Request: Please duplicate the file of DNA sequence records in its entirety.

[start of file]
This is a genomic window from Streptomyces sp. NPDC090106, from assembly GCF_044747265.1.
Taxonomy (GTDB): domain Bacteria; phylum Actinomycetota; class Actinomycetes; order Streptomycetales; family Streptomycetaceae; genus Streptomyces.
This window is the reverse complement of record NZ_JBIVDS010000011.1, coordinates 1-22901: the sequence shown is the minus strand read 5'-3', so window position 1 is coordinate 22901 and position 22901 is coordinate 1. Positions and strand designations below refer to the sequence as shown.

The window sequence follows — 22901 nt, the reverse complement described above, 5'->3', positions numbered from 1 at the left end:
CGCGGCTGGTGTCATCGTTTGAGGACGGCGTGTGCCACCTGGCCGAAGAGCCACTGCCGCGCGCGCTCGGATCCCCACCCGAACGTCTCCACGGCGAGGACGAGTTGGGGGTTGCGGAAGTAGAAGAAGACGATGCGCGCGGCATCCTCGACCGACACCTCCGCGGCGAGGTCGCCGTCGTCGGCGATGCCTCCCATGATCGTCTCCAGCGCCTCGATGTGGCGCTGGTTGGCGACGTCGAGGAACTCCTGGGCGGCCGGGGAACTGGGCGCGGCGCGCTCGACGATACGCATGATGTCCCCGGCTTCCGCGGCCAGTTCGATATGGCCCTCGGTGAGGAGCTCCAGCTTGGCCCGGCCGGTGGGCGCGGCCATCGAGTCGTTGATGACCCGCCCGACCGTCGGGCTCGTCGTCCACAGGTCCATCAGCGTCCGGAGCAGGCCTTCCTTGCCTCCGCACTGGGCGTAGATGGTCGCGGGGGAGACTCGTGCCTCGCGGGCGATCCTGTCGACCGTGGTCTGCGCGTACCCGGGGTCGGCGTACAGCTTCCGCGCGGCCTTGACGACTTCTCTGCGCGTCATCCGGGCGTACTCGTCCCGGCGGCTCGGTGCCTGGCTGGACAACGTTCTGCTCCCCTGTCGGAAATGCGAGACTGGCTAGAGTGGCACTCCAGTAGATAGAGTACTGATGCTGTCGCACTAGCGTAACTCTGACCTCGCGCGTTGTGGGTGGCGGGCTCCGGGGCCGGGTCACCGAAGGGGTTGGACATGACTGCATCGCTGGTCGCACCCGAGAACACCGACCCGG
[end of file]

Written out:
This is a genomic window from Streptomyces sp. NPDC090106, from assembly GCF_044747265.1.
Taxonomy (GTDB): domain Bacteria; phylum Actinomycetota; class Actinomycetes; order Streptomycetales; family Streptomycetaceae; genus Streptomyces.
This window is the reverse complement of record NZ_JBIVDS010000011.1, coordinates 1-22901: the sequence shown is the minus strand read 5'-3', so window position 1 is coordinate 22901 and position 22901 is coordinate 1. Positions and strand designations below refer to the sequence as shown.

The window sequence follows — 22901 nt, the reverse complement described above, 5'->3', positions numbered from 1 at the left end:
CGCGGCTGGTGTCATCGTTTGAGGACGGCGTGTGCCACCTGGCCGAAGAGCCACTGCCGCGCGCGCTCGGATCCCCACCCGAACGTCTCCACGGCGAGGACGAGTTGGGGGTTGCGGAAGTAGAAGAAGACGATGCGCGCGGCATCCTCGACCGACACCTCCGCGGCGAGGTCGCCGTCGTCGGCGATGCCTCCCATGATCGTCTCCAGCGCCTCGATGTGGCGCTGGTTGGCGACGTCGAGGAACTCCTGGGCGGCCGGGGAACTGGGCGCGGCGCGCTCGACGATACGCATGATGTCCCCGGCTTCCGCGGCCAGTTCGATATGGCCCTCGGTGAGGAGCTCCAGCTTGGCCCGGCCGGTGGGCGCGGCCATCGAGTCGTTGATGACCCGCCCGACCGTCGGGCTCGTCGTCCACAGGTCCATCAGCGTCCGGAGCAGGCCTTCCTTGCCTCCGCACTGGGCGTAGATGGTCGCGGGGGAGACTCGTGCCTCGCGGGCGATCCTGTCGACCGTGGTCTGCGCGTACCCGGGGTCGGCGTACAGCTTCCGCGCGGCCTTGACGACTTCTCTGCGCGTCATCCGGGCGTACTCGTCCCGGCGGCTCGGTGCCTGGCTGGACAACGTTCTGCTCCCCTGTCGGAAATGCGAGACTGGCTAGAGTGGCACTCCAGTAGATAGAGTACTGATGCTGTCGCACTAGCGTAACTCTGACCTCGCGCGTTGTGGGTGGCGGGCTCCGGGGCCGGGTCACCGAAGGGGTTGGACATGACTGCATCGCTGGTCGCACCCGAGAACACCGACCCGG